histscimedtech 27 August 2014

Hwang Woo-suk’s Use of Human Eggs for Research 2002-2005 | The Embryo Project Encyclopedia

Hwang Woo-suk, a geneticist in South Korea, claimed in Science magazine in 2004 and 2005 that he and a team of researchers had for the first time cloned a human embryo and that they had derived eleven stem cell lines from it. Hwang was a professor at Seoul National University in Seoul, South Korea. In the Science articles, Hwang stated that all of the women who donated eggs to his laboratory were volunteers who donated their eggs (oocytes) without receiving any compensation in return. In 2006, …

histscimedtech 26 August 2014

American journal of roentgenology : American Roentgen Ray Society : Free Download & Streaming : Internet Archive

Official organ of the American Roentgen Ray Society, and, Mar.1921-1922 of the American Radium Society

histscimedtech 26 August 2014

Oral History Transcript — Dr. James Franck and Hertha Sponer-Franck

Oral history interviews with leading scientists (including transcripts and voice clips) from the Center for History of Physics and the Niels Bohr Library & Archives at the American Institute of Physics

histscimedtech 26 August 2014

Isaac Newton is calling you… – Science blog

britishlibrary.typepad.co.uk - The Science Team
Rachel Huddart takes a call from one of history’s most famous scientists. Visitors to the British Library will have probably seen the statue of Isaac Newton crouched over the piazza. Newton has been part of the Library since we opened in St Pancras in 1997 but has always stayed pretty…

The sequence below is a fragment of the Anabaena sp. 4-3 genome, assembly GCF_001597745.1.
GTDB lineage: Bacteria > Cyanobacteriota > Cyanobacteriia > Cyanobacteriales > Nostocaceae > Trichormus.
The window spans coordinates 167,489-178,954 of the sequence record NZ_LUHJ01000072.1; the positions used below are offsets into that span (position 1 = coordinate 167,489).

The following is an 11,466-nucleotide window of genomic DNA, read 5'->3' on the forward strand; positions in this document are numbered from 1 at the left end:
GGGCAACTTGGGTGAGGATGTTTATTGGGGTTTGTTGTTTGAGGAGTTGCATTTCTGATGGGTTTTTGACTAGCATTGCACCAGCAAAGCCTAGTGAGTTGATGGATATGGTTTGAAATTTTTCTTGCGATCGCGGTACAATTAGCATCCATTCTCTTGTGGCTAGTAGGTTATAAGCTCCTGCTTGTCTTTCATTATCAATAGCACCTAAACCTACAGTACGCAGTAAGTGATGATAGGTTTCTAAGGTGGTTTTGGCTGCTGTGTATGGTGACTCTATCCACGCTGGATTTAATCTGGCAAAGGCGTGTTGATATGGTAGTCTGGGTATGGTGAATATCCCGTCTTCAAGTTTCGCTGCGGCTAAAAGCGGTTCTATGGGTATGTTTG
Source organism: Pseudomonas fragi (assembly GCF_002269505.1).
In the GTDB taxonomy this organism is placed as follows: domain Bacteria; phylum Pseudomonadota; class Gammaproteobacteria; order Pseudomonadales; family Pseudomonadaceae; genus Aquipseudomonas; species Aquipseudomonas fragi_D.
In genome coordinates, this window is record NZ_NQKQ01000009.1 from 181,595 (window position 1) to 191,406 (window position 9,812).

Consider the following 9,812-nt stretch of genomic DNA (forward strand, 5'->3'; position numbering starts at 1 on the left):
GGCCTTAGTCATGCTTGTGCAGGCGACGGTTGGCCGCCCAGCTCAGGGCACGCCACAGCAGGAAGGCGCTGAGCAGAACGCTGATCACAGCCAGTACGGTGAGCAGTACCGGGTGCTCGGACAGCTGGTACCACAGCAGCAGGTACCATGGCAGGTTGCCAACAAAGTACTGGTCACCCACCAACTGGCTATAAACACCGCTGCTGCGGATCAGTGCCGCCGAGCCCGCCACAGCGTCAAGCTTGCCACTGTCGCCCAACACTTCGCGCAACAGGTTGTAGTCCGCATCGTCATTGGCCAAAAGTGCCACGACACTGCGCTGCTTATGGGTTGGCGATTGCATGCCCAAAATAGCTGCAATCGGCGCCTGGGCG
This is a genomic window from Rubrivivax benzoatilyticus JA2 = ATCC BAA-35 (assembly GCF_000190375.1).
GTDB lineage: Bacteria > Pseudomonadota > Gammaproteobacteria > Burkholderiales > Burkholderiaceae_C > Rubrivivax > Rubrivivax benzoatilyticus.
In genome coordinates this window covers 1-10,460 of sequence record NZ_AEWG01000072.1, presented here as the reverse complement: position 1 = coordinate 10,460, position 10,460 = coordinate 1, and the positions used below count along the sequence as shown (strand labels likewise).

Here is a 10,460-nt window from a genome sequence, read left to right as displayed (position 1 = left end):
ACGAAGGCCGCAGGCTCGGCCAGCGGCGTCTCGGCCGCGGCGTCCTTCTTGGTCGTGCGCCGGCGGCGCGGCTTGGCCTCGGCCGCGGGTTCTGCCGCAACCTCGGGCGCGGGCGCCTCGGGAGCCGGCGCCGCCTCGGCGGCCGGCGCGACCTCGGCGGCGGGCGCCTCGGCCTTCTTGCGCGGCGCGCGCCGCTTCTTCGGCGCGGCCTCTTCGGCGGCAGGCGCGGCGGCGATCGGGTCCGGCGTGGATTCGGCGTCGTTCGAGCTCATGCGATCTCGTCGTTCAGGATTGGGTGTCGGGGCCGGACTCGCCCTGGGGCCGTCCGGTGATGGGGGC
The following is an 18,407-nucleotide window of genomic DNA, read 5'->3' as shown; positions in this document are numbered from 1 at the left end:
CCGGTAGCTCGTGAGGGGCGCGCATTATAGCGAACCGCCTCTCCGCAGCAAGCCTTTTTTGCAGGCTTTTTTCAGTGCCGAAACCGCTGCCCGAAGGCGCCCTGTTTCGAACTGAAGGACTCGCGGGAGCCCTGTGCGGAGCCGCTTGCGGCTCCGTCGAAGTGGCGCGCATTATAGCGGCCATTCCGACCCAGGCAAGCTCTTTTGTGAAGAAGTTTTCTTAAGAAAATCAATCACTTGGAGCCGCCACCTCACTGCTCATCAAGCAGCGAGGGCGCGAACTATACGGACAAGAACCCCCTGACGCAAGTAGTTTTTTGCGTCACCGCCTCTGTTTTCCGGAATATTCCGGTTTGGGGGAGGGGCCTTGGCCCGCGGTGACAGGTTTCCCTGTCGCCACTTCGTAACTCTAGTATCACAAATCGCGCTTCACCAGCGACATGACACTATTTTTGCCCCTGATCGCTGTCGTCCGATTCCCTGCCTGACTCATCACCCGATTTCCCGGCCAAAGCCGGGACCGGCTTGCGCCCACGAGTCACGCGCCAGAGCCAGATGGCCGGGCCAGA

histscimedtech 26 August 2014

Raphael Scholl – Blog – Grue-some confusion

raphaelscholl.org - Raphael Scholl
Having concluded at the end of my previous post that the study of statistics has helped me to appreciate the value of the philosophy of science, it is only fitting to point to an instance of the reverse: Statistics can be a resource for solving philosophical problems. Nelson Goodman’s new riddle of induction is supposed to show that no purely syntactical theory of confirmation is possible (i.e. one that does not depend on the meaning of the terms that appear in the argument, like “raven” or “bl…  »

histscimedtech 26 August 2014